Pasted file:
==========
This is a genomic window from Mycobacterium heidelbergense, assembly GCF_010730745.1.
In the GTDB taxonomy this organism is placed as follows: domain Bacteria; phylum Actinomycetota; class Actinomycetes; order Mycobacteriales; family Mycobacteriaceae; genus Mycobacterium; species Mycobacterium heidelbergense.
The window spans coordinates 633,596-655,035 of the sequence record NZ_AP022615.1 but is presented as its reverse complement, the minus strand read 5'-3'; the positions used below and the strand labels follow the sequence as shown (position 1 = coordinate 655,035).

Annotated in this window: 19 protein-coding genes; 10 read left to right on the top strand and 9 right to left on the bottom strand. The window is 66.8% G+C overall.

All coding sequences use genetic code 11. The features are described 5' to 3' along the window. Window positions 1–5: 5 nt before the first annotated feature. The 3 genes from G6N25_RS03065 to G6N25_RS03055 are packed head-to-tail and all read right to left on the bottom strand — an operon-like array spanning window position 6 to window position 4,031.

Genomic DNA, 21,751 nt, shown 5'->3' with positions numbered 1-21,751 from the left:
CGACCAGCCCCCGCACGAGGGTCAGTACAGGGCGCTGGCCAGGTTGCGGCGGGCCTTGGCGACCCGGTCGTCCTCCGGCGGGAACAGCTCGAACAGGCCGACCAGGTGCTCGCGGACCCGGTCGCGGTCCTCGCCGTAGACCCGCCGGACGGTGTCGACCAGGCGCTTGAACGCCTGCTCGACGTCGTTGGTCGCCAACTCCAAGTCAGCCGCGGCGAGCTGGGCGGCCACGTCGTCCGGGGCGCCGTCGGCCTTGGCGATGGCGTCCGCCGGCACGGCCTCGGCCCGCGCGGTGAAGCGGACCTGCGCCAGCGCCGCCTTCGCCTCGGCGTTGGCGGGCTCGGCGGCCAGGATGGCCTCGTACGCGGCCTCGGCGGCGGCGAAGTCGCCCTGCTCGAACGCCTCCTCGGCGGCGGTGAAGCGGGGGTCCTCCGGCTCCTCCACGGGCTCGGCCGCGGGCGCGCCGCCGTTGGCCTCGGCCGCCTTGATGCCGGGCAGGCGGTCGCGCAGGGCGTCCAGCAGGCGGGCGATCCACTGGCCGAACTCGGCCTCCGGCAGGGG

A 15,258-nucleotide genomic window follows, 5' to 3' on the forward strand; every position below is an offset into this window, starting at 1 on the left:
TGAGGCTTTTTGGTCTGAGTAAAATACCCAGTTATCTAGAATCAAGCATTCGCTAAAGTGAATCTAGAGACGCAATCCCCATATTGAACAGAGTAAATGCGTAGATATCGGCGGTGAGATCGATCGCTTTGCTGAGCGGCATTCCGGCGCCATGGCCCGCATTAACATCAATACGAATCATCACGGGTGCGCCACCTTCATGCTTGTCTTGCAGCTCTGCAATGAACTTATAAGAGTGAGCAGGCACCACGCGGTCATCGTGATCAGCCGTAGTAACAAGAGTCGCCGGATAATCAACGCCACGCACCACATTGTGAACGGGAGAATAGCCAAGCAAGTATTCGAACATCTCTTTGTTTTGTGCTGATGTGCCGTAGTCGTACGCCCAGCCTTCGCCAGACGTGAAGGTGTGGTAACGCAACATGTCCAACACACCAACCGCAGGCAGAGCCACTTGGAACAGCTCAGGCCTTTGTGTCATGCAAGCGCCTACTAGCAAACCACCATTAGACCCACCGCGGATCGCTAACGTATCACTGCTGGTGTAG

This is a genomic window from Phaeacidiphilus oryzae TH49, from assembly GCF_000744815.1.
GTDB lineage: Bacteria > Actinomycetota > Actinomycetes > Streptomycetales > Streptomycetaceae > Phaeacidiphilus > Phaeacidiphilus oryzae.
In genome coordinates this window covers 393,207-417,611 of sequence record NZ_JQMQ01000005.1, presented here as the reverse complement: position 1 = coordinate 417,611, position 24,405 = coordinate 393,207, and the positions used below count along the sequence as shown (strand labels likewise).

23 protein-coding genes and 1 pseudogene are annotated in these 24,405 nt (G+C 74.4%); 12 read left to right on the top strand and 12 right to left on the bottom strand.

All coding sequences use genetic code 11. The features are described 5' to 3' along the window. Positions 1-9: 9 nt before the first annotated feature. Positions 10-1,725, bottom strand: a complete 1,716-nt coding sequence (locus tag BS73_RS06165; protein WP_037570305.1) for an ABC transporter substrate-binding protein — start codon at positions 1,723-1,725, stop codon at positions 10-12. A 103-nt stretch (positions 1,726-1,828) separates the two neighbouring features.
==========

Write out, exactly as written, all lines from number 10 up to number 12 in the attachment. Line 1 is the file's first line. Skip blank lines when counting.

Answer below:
This is a genomic window from Phaeacidiphilus oryzae TH49, from assembly GCF_000744815.1.
GTDB lineage: Bacteria > Actinomycetota > Actinomycetes > Streptomycetales > Streptomycetaceae > Phaeacidiphilus > Phaeacidiphilus oryzae.
In genome coordinates this window covers 393,207-417,611 of sequence record NZ_JQMQ01000005.1, presented here as the reverse complement: position 1 = coordinate 417,611, position 24,405 = coordinate 393,207, and the positions used below count along the sequence as shown (strand labels likewise).